If you were presented with a photo of the Lockheed A-12, chances are you probably answered that it was an SR-71 Blackbird. Don’t feel bad about it. We don’t blame you. Honestly, it’s a mistake anybody could make, especially because of their physical similarities. Anybody without intimate knowledge about these two very special aircraft could mistake an A-12 for an SR-71 and vice-versa.

Chances are that military buffs would answer the world-famous SR-71 Blackbird as it was the more known aircraft of the two. Many would even say they’re basically the same aircraft, but they couldn’t be more different!

Let’s delve into the history of these military planes to get a better grasp of both.

The CIA Top Secret A-12 Oxcart

Ah yes, the legendary SR-71 Blackbird that everybody knows because of its speed and its science-fiction-like design which had never really fallen out of style. Many would say it looks like a plane that came straight out of a Star Wars movie!

Many wouldn’t know that the SR-71’s design actually came from the top-secret A-12 Oxcart! So, where did this futuristic aircraft come from anyway? The Lockheed A-12 was designed for the Central Intelligence Agency (CIA) in 1959 for top-secret reconnaissance work as a replacement for the Lockheed U-2 spy plane, another equally famous aircraft.

An A-12 (60-6924) takes off from Groom Lake during one of the first test flights, piloted by Louis Schalk (Wikipedia). Source: https://en.wikipedia.org/wiki/Lockheed_A-12#/media/File:A-12_Schalk_Flight,_1962.jpg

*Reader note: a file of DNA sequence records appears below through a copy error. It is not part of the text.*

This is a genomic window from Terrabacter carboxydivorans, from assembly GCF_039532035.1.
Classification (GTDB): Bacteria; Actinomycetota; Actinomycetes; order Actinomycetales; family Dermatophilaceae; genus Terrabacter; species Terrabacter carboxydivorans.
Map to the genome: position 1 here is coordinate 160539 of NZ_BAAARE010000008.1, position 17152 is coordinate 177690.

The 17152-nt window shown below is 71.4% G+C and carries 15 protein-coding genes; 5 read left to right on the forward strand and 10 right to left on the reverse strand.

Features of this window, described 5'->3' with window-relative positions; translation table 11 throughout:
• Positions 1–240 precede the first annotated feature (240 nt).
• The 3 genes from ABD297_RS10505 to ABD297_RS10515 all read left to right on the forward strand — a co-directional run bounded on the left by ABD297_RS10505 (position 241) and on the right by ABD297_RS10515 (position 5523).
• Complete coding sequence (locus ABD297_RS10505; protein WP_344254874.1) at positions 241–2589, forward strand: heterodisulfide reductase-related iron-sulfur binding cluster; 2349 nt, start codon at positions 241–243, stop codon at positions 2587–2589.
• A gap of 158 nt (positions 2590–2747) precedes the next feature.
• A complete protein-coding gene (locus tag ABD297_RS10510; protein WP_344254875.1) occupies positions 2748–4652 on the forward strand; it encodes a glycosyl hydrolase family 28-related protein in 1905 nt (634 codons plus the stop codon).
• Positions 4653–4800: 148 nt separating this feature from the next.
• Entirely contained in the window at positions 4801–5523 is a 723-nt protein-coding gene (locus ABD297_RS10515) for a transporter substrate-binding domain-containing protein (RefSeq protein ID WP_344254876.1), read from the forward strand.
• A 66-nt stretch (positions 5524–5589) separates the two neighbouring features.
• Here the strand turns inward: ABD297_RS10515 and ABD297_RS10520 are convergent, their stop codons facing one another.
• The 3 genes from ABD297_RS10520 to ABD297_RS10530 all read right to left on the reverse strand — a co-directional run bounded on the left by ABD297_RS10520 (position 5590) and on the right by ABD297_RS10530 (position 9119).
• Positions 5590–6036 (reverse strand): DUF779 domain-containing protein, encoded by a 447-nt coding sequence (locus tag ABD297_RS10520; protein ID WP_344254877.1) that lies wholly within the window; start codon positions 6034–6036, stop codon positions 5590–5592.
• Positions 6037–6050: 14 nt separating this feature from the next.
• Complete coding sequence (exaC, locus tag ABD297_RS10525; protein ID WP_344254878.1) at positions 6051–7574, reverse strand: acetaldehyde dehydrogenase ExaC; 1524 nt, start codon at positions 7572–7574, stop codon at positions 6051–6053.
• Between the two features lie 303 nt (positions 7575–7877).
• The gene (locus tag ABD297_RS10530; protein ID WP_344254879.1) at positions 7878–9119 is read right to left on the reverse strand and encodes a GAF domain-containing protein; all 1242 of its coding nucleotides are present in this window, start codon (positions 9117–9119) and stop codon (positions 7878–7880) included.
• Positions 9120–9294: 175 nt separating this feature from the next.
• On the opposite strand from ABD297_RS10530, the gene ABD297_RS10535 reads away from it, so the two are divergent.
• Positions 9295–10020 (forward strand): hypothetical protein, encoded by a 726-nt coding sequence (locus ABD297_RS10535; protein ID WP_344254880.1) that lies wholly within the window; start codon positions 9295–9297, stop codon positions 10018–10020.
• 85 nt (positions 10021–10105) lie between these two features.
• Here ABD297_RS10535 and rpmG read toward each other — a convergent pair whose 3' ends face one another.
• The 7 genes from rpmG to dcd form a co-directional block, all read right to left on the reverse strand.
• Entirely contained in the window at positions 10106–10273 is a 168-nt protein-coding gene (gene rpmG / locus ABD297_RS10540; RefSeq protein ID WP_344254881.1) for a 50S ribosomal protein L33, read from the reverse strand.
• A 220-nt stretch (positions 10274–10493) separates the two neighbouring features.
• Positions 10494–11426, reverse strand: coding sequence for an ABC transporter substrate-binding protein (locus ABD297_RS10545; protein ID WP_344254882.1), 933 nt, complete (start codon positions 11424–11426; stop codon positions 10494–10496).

An A-12 (60-6924) takes off from Groom Lake during one of the first test flights, piloted by Louis Schalk (CIA/Roadrunners Internationale, Public domain, via Wikimedia Commons/Wikipedia)

The story started when a U-2 spy plane was detected by the Soviet Union in 1960 while taking photographs in Soviet airspace, consequently getting shot down in the process. It was the height of the Cold War, so of course, the two countries were spying on each other. That wasn’t really much of a secret today. What was a secret was the U-2 spy plane, which the Soviets now discovered despite the US government claiming it was a weather research aircraft. With a shape designed to reduce radar cross-section and reconnaissance equipment abroad, the shot down U-2, the Soviets knew it wasn’t a weather research aircraft.

With their cover blown, the US government needed a new reconnaissance spy plane that was faster and could fly higher to avoid detection and evade anti-aircraft attacks. So they enlisted the help of Clarence “Kelly” Johnson along with Lockheed’s Skunk Works to design the new spy plane. It had some competition. However, Johnson would be competing with Convair’s FISH and Kingfish designs due to their smaller radar-cross sections.

So in 1957, they got to work and called the initial designs “Archangel” as the U-2 program had been known as “Angel.” Designs would then on be called Archangel-1 through eventually, Archangel-12 or A-12.